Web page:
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The start of the television market all began in 1897 by K.F. Braun. He invented the cathode ray tube which would become the screen of most television sets.
In 1925 C. Francis Jankins had used some ideas from a Scottish engineer, A. A. Campbell, to create images on the screens. The United States navy used this new technology to transfer images back and forth to its ships.
In 1929 David Sarnoff invested $50 million dollars into the development of television sets. In 1935 Sarnoff committed RCA to the development of television sets. Several networks had to begun to form in Europe such as the British Broadcasting Corporation which provided the first television service. Programs were only shown for 3 hours per day. During the next year the united states set up eleven television stations. RCA demonstrated a television set at the New York World\'s Fair were Franklin D. Roosevelt spoke before a camera becoming the first president to appear on television.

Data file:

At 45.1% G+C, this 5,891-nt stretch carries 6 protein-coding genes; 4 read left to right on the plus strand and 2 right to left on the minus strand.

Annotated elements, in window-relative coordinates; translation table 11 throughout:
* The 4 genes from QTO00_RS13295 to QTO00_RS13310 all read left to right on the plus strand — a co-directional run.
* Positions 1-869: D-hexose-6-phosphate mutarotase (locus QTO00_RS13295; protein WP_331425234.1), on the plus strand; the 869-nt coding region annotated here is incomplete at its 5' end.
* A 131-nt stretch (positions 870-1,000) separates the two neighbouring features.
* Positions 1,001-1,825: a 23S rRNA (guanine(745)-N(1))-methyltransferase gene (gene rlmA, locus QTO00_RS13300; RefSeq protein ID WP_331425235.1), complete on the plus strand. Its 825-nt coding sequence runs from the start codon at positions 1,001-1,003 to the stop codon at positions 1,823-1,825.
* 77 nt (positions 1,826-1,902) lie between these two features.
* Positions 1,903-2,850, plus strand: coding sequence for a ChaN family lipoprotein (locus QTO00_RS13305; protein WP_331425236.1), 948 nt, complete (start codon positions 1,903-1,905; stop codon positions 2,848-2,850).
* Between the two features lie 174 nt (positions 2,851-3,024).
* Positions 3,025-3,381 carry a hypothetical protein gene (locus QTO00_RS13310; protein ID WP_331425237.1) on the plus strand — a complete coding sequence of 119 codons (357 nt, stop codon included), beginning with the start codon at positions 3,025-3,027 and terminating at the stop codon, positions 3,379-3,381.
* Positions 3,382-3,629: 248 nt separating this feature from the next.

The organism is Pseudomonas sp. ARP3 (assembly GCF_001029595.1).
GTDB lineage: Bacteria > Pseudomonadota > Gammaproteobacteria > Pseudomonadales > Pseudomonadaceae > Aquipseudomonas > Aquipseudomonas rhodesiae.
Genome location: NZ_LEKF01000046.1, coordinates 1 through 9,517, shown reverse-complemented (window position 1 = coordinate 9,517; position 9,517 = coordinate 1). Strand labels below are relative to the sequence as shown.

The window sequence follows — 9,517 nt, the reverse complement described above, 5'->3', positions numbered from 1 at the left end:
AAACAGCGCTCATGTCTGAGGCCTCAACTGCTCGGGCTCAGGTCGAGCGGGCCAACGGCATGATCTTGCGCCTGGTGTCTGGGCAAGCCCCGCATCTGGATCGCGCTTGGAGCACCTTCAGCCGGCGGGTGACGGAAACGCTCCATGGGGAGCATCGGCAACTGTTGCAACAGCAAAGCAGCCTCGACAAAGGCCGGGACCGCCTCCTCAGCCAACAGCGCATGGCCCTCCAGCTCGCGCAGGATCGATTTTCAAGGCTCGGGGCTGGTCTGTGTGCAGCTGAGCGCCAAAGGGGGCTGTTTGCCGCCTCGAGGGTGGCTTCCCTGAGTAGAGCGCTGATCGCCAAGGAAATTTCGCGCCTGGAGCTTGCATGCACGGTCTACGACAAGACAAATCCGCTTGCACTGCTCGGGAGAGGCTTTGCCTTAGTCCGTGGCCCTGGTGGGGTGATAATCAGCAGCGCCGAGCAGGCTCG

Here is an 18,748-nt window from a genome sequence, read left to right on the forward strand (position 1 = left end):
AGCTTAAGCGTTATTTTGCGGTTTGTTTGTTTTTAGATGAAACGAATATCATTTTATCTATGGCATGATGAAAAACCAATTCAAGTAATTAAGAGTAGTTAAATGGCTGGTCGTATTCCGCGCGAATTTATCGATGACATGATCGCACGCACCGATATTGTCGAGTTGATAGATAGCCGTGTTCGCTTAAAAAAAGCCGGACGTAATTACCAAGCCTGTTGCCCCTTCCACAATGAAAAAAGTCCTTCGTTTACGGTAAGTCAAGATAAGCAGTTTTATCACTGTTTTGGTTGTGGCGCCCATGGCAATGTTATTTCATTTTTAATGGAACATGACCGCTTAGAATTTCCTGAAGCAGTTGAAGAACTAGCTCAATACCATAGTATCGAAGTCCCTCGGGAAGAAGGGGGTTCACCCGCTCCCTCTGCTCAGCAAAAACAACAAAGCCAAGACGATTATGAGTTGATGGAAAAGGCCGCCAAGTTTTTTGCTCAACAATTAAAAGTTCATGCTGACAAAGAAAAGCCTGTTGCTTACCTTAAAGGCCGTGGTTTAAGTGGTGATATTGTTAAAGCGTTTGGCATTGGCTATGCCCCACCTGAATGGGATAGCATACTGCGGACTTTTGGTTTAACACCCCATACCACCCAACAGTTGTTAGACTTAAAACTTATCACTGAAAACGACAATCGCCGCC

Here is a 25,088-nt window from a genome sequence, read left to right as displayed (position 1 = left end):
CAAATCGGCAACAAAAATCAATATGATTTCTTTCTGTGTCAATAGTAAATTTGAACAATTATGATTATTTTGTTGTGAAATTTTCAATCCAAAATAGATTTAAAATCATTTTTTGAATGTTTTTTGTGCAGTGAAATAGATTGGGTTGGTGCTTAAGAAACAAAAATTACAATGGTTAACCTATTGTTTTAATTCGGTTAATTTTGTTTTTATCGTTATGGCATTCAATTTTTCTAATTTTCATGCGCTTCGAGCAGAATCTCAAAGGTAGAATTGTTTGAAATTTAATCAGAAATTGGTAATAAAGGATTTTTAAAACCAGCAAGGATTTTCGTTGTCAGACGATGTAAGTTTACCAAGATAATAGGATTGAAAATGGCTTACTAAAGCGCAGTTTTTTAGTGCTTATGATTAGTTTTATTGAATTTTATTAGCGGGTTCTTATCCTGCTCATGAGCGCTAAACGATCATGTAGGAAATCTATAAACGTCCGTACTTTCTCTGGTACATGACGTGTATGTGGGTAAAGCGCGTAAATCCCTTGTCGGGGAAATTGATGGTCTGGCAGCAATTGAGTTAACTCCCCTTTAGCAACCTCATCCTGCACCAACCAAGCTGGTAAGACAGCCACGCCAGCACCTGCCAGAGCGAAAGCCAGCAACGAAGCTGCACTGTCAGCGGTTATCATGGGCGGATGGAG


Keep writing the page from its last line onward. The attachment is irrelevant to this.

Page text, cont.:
In 1940 the Colombian Broadcast company demonstrated its example of color television. World War II brought the development of television to a stand still. All materials had to go to the war effort. At the end of the war NBC made the first made for television movie.
During the time between 1946 and 1951 the radio market was over taken by the demand for televisions. Over 3 million sets had been sold by 1951.
1950\'s were the beginning of the color broadcast. They were done at night during the week days. In 1957 the first newscast was taped on video cassette changing the way television shows would be produced forever. In 1957 Public Television was formed.
Since then color television has been reinvented but still remains color television.
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Technicolor SA, Television, Technology, Rockefeller Center, Television technology, Electronics, David Sarnoff, RCA, Color television, Broadcast network, NBC
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